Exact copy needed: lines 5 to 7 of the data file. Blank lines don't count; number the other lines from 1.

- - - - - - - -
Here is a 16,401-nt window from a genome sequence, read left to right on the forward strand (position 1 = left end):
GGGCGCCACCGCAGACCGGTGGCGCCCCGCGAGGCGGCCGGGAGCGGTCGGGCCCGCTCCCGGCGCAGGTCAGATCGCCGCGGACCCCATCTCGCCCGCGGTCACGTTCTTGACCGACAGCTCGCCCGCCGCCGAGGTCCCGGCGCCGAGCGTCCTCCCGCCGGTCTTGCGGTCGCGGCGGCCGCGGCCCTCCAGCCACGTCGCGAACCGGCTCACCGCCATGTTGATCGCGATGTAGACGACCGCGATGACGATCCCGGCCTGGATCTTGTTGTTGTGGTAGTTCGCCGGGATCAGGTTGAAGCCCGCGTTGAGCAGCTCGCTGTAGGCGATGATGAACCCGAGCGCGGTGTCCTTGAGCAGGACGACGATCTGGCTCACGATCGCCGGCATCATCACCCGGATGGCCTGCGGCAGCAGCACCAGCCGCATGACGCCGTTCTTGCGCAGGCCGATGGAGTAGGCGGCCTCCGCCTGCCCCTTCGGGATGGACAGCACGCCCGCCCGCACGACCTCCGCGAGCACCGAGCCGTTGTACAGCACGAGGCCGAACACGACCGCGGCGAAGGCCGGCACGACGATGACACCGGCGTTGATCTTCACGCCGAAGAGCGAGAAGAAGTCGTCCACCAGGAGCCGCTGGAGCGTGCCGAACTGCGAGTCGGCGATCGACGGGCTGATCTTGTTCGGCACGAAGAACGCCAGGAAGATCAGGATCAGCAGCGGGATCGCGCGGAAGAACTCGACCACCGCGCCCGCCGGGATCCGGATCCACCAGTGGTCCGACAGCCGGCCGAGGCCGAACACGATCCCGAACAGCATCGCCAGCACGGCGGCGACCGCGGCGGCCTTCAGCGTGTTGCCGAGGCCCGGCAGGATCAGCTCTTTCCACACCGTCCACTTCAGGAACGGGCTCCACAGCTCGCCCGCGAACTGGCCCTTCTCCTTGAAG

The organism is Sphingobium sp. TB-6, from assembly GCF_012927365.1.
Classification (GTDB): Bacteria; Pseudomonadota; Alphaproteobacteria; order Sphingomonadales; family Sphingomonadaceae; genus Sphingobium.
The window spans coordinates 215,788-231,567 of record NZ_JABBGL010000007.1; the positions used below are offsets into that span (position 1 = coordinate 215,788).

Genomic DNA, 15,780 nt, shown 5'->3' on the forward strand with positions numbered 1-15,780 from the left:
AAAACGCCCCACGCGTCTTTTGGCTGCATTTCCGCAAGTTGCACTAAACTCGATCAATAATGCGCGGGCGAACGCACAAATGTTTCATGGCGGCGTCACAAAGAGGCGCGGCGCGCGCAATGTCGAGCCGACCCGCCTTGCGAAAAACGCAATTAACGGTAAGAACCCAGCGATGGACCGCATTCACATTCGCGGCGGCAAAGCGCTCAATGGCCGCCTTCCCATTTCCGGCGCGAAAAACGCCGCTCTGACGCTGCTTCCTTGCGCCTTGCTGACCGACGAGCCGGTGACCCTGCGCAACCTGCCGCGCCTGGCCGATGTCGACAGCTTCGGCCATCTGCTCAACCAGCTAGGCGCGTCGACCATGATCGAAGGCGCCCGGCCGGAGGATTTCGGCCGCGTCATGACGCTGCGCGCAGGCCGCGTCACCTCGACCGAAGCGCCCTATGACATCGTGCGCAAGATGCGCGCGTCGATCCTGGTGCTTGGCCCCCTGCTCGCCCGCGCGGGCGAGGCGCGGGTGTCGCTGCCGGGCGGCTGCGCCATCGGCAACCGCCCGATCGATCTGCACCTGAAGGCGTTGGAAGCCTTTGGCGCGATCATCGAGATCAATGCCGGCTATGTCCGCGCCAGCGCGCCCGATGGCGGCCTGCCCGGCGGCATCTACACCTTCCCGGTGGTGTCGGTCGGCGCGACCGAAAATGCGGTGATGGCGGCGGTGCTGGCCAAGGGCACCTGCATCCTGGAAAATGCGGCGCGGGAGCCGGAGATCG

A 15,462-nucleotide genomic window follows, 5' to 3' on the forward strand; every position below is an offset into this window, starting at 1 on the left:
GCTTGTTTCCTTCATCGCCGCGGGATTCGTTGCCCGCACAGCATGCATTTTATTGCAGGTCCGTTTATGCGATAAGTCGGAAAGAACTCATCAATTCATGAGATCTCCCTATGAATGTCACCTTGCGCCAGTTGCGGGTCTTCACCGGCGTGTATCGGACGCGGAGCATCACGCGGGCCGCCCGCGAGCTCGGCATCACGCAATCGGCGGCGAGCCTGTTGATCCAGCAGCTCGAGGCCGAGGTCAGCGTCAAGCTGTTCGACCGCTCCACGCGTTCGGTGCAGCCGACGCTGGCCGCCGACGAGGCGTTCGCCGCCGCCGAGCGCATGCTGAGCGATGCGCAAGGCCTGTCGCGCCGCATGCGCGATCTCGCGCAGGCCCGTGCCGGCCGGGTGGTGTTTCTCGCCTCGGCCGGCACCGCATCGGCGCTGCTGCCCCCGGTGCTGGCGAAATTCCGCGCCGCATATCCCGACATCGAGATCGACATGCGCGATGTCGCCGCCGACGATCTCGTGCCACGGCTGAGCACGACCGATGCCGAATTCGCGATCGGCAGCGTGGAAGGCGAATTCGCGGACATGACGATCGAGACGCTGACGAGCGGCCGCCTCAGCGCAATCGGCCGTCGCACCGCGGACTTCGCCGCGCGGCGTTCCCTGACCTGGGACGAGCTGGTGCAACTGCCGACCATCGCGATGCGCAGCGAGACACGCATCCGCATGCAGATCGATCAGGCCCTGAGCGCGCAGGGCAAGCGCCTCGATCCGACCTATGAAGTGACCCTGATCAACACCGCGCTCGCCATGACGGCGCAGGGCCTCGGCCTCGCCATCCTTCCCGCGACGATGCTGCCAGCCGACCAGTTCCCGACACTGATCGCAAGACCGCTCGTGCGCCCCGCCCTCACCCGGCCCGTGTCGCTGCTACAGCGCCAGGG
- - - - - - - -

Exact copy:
The window spans coordinates 215,788-231,567 of record NZ_JABBGL010000007.1; the positions used below are offsets into that span (position 1 = coordinate 215,788).

Genomic DNA, 15,780 nt, shown 5'->3' on the forward strand with positions numbered 1-15,780 from the left:
AAAACGCCCCACGCGTCTTTTGGCTGCATTTCCGCAAGTTGCACTAAACTCGATCAATAATGCGCGGGCGAACGCACAAATGTTTCATGGCGGCGTCACAAAGAGGCGCGGCGCGCGCAATGTCGAGCCGACCCGCCTTGCGAAAAACGCAATTAACGGTAAGAACCCAGCGATGGACCGCATTCACATTCGCGGCGGCAAAGCGCTCAATGGCCGCCTTCCCATTTCCGGCGCGAAAAACGCCGCTCTGACGCTGCTTCCTTGCGCCTTGCTGACCGACGAGCCGGTGACCCTGCGCAACCTGCCGCGCCTGGCCGATGTCGACAGCTTCGGCCATCTGCTCAACCAGCTAGGCGCGTCGACCATGATCGAAGGCGCCCGGCCGGAGGATTTCGGCCGCGTCATGACGCTGCGCGCAGGCCGCGTCACCTCGACCGAAGCGCCCTATGACATCGTGCGCAAGATGCGCGCGTCGATCCTGGTGCTTGGCCCCCTGCTCGCCCGCGCGGGCGAGGCGCGGGTGTCGCTGCCGGGCGGCTGCGCCATCGGCAACCGCCCGATCGATCTGCACCTGAAGGCGTTGGAAGCCTTTGGCGCGATCATCGAGATCAATGCCGGCTATGTCCGCGCCAGCGCGCCCGATGGCGGCCTGCCCGGCGGCATCTACACCTTCCCGGTGGTGTCGGTCGGCGCGACCGAAAATGCGGTGATGGCGGCGGTGCTGGCCAAGGGCACCTGCATCCTGGAAAATGCGGCGCGGGAGCCGGAGATCG